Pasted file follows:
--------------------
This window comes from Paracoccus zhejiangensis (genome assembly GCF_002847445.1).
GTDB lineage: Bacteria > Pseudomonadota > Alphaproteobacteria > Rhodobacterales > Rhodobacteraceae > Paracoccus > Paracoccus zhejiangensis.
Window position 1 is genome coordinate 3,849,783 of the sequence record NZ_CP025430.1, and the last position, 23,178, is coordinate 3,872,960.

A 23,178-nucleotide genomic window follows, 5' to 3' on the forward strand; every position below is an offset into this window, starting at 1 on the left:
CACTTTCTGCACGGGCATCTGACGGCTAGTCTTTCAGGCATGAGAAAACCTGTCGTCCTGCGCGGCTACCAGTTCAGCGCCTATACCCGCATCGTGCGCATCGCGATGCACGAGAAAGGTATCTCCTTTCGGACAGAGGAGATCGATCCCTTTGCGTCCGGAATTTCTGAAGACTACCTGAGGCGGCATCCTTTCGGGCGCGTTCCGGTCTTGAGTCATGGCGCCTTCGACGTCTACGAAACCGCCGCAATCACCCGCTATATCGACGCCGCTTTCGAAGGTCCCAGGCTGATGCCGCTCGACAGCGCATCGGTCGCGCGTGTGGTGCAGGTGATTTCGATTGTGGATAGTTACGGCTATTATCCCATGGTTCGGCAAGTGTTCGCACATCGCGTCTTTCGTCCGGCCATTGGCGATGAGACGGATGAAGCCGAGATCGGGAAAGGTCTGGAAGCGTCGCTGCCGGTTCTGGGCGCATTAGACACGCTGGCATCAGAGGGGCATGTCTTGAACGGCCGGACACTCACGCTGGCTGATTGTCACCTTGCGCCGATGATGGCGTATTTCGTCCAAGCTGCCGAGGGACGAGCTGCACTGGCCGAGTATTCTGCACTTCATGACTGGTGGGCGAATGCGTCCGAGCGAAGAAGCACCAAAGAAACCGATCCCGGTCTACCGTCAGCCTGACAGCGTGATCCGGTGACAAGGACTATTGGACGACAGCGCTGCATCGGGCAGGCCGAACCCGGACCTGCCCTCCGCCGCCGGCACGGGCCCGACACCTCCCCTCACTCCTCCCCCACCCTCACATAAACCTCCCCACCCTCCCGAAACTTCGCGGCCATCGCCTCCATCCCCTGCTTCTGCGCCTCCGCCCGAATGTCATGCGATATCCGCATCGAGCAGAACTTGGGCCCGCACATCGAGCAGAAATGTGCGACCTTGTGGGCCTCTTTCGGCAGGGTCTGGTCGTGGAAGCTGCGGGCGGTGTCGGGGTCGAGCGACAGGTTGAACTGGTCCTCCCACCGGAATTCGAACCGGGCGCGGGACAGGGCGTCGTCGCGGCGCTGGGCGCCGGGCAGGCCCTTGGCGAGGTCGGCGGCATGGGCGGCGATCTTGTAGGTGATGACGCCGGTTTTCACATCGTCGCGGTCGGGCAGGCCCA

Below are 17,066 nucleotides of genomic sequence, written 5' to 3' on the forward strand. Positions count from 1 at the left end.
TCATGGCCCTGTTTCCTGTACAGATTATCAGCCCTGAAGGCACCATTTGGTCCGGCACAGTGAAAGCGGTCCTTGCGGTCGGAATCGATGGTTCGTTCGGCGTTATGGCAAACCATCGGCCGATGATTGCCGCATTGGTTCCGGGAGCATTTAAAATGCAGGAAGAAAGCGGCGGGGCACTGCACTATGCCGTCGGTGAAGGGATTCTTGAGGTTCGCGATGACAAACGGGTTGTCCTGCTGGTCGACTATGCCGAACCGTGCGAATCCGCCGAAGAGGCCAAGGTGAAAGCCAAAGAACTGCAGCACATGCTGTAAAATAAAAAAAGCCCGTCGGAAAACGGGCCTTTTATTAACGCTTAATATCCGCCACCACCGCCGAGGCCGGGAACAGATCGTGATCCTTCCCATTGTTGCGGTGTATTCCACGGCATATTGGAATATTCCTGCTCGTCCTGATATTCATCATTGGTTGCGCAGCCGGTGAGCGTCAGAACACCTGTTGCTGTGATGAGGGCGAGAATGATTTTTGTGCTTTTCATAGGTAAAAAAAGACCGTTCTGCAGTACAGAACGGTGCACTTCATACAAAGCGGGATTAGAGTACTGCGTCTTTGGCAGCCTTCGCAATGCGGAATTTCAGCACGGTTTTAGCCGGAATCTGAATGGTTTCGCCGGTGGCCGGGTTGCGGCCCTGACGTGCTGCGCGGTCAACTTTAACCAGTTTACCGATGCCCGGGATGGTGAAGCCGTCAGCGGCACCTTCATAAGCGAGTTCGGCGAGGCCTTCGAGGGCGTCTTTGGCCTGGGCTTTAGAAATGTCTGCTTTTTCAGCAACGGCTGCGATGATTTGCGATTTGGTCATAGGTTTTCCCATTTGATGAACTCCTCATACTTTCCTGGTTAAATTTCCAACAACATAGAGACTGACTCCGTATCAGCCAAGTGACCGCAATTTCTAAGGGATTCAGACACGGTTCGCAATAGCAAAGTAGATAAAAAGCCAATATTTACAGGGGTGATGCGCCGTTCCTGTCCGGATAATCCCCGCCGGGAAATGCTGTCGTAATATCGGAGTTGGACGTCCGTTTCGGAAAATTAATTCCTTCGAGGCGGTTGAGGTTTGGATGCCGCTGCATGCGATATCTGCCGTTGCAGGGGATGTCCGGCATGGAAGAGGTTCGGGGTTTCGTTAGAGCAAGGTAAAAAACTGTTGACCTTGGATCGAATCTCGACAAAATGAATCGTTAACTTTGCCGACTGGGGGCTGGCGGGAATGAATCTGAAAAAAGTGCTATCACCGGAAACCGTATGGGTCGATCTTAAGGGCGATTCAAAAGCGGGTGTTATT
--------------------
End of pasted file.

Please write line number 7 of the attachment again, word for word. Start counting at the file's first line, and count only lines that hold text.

TCATGGCCCTGTTTCCTGTACAGATTATCAGCCCTGAAGGCACCATTTGGTCCGGCACAGTGAAAGCGGTCCTTGCGGTCGGAATCGATGGTTCGTTCGGCGTTATGGCAAACCATCGGCCGATGATTGCCGCATTGGTTCCGGGAGCATTTAAAATGCAGGAAGAAAGCGGCGGGGCACTGCACTATGCCGTCGGTGAAGGGATTCTTGAGGTTCGCGATGACAAACGGGTTGTCCTGCTGGTCGACTATGCCGAACCGTGCGAATCCGCCGAAGAGGCCAAGGTGAAAGCCAAAGAACTGCAGCACATGCTGTAAAATAAAAAAAGCCCGTCGGAAAACGGGCCTTTTATTAACGCTTAATATCCGCCACCACCGCCGAGGCCGGGAACAGATCGTGATCCTTCCCATTGTTGCGGTGTATTCCACGGCATATTGGAATATTCCTGCTCGTCCTGATATTCATCATTGGTTGCGCAGCCGGTGAGCGTCAGAACACCTGTTGCTGTGATGAGGGCGAGAATGATTTTTGTGCTTTTCATAGGTAAAAAAAGACCGTTCTGCAGTACAGAACGGTGCACTTCATACAAAGCGGGATTAGAGTACTGCGTCTTTGGCAGCCTTCGCAATGCGGAATTTCAGCACGGTTTTAGCCGGAATCTGAATGGTTTCGCCGGTGGCCGGGTTGCGGCCCTGACGTGCTGCGCGGTCAACTTTAACCAGTTTACCGATGCCCGGGATGGTGAAGCCGTCAGCGGCACCTTCATAAGCGAGTTCGGCGAGGCCTTCGAGGGCGTCTTTGGCCTGGGCTTTAGAAATGTCTGCTTTTTCAGCAACGGCTGCGATGATTTGCGATTTGGTCATAGGTTTTCCCATTTGATGAACTCCTCATACTTTCCTGGTTAAATTTCCAACAACATAGAGACTGACTCCGTATCAGCCAAGTGACCGCAATTTCTAAGGGATTCAGACACGGTTCGCAATAGCAAAGTAGATAAAAAGCCAATATTTACAGGGGTGATGCGCCGTTCCTGTCCGGATAATCCCCGCCGGGAAATGCTGTCGTAATATCGGAGTTGGACGTCCGTTTCGGAAAATTAATTCCTTCGAGGCGGTTGAGGTTTGGATGCCGCTGCATGCGATATCTGCCGTTGCAGGGGATGTCCGGCATGGAAGAGGTTCGGGGTTTCGTTAGAGCAAGGTAAAAAACTGTTGACCTTGGATCGAATCTCGACAAAATGAATCGTTAACTTTGCCGACTGGGGGCTGGCGGGAATGAATCTGAAAAAAGTGCTATCACCGGAAACCGTATGGGTCGATCTTAAGGGCGATTCAAAAGCGGGTGTTATT